One promising note is that it appears the members of the Workflow team are taking jobs at Apple where they will continue to press for iOS automation from inside the mothership. I wish them much success.

Holding Our Breath

For now all we can do is wait and see. If you haven’t tried Workflow yet, shame on you. The application is now free so you have no excuse not to go download it and give it a shot. Spend a few minutes in Workflow and you will find ways to save time on your iPhone and iPad.

Drafts Gets Friendly with Workflow

A few weeks ago, Agile Tortoise released Drafts 4.1.2. My favorite new feature is the “Run Workflow” action. That’s right. Drafts and Workflow are now like peanut butter and chocolate. Now I can fire off a Workflow from Drafts with a single tap. The action step can be configured with the name of a workflow and you can even specify the text sent to the workflow. There is a sample Drafts action that lets you round-trip convert markdown to rich text that I’ve already found handy.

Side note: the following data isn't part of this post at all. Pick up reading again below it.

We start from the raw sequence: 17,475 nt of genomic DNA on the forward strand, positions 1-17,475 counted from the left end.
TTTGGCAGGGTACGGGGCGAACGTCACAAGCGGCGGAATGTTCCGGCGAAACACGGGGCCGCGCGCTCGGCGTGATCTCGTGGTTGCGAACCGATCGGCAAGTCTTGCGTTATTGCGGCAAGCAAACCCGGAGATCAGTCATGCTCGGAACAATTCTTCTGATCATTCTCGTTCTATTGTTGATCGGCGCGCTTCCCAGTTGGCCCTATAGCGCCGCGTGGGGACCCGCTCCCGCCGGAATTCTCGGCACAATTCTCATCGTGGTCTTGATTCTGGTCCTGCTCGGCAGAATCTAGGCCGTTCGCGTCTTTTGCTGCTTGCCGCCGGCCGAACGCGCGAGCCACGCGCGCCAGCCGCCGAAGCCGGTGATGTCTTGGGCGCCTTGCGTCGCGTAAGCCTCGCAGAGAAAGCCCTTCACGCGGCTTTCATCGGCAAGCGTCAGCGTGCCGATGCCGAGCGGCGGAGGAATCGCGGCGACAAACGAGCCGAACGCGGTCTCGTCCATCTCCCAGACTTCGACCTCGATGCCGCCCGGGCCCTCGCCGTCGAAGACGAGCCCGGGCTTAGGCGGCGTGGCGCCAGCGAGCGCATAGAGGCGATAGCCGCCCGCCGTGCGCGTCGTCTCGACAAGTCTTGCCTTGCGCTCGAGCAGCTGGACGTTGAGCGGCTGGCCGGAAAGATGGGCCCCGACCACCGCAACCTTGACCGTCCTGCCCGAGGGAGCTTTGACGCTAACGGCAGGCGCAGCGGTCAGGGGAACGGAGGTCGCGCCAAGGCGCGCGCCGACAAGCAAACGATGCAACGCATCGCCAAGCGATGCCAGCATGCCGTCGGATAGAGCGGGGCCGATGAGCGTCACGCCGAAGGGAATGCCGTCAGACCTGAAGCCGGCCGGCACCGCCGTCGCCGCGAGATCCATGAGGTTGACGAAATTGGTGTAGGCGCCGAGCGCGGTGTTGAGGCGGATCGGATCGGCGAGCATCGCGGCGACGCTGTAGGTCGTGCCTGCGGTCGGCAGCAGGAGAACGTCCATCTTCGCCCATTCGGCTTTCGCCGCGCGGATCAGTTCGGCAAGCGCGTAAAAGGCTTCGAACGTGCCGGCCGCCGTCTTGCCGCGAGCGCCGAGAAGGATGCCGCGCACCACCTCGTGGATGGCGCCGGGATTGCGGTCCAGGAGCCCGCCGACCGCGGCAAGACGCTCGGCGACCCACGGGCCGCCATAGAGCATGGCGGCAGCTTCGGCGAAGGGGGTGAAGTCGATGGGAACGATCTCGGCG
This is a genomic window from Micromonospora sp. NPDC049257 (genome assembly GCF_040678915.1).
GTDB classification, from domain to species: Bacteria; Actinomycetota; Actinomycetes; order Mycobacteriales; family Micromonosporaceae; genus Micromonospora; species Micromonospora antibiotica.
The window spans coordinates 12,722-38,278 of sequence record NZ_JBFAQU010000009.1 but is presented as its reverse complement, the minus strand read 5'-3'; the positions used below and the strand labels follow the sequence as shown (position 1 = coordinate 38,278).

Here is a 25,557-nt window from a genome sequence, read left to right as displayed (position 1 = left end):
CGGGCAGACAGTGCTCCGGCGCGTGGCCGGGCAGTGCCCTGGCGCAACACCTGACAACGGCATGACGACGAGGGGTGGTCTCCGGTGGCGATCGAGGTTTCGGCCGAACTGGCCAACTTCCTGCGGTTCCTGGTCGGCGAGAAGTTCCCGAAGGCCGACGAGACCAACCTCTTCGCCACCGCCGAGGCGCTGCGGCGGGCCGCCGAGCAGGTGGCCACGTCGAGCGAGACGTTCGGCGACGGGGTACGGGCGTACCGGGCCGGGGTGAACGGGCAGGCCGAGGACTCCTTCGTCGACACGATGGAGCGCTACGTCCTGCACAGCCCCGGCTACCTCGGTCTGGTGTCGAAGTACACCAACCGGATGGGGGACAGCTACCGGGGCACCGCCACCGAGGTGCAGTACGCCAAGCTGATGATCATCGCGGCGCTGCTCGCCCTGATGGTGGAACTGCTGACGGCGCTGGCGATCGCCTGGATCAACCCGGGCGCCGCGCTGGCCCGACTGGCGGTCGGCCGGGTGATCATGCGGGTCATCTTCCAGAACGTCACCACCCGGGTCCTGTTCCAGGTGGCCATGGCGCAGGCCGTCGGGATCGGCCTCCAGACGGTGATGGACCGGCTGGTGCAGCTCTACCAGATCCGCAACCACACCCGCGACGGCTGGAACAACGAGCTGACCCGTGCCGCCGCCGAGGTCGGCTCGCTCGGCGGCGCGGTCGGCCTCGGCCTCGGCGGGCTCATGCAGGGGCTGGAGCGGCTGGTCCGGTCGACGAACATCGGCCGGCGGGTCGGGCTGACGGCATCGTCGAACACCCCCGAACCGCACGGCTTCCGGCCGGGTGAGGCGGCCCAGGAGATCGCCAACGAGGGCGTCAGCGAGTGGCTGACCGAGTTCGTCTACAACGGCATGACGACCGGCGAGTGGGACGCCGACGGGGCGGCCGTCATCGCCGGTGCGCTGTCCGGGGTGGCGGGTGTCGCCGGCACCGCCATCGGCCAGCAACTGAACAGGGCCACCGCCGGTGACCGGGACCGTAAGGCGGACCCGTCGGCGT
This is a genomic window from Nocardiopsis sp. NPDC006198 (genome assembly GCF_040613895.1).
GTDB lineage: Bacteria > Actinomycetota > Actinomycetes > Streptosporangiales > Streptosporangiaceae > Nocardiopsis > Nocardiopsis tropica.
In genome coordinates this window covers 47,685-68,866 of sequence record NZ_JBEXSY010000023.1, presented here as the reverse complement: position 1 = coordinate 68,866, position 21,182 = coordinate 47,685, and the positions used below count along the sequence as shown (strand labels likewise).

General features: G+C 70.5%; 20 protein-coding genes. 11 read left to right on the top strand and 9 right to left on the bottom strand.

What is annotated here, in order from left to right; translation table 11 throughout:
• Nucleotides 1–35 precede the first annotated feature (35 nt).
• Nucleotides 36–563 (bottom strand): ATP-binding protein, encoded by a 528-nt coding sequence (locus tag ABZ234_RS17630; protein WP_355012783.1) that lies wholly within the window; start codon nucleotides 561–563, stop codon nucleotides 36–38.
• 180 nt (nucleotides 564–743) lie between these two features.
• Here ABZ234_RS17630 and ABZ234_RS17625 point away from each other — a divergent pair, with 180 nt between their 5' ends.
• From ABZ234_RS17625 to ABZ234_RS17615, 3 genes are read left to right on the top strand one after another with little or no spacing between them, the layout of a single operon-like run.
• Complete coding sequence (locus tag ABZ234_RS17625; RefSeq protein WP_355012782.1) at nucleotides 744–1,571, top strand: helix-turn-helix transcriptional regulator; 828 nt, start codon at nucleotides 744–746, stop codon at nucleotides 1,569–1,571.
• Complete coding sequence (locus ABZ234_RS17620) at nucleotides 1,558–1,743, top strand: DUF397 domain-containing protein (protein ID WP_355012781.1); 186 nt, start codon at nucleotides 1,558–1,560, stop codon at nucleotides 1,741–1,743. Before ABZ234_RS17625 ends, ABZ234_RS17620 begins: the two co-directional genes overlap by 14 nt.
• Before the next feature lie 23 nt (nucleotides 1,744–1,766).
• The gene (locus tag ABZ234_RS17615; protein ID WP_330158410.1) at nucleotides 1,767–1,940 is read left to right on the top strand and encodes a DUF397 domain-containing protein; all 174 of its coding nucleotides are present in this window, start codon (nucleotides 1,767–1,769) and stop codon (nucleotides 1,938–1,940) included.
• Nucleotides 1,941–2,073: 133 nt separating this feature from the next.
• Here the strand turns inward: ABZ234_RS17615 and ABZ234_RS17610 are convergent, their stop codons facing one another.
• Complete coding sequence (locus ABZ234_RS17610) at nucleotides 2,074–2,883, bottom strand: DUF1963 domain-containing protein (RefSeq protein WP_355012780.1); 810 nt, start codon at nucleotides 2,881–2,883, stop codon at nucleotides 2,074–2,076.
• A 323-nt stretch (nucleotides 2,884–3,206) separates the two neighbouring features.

Not to be outdone, the gang at Workflow added their own option in app to add a Workflow to Drafts, which opens Drafts and automatically creates the action. I love it when smart software developers gang up to make their apps even more awesome for us nerds.

New MacSparky Video Field Guide: Workflow

I’ve been spending a lot of time with the Workflow app (website) (App Store) as of late. Workflow is one of the most powerful apps available for the iPhone and iPad. Using Workflow, you can combine functions from different applications to make things happen on your iPhone and iPad wicked fast. Because it’s so flexible, Workflow is difficult to get started with. That’s where this new video field guide comes in.

The Workflow Video Field Guide starts with a few, easy workflows and builds upon them over the course of an hour to turn you into a Workflow pro. By the time you get to the end, you’ll be able to roll your own workflows and change the way you work on your iPhone and iPad. 

Some of the workflows in the video include:

  • Build your own animated GIF and share it.
  • Automate notifications to family and friends when you’re running late.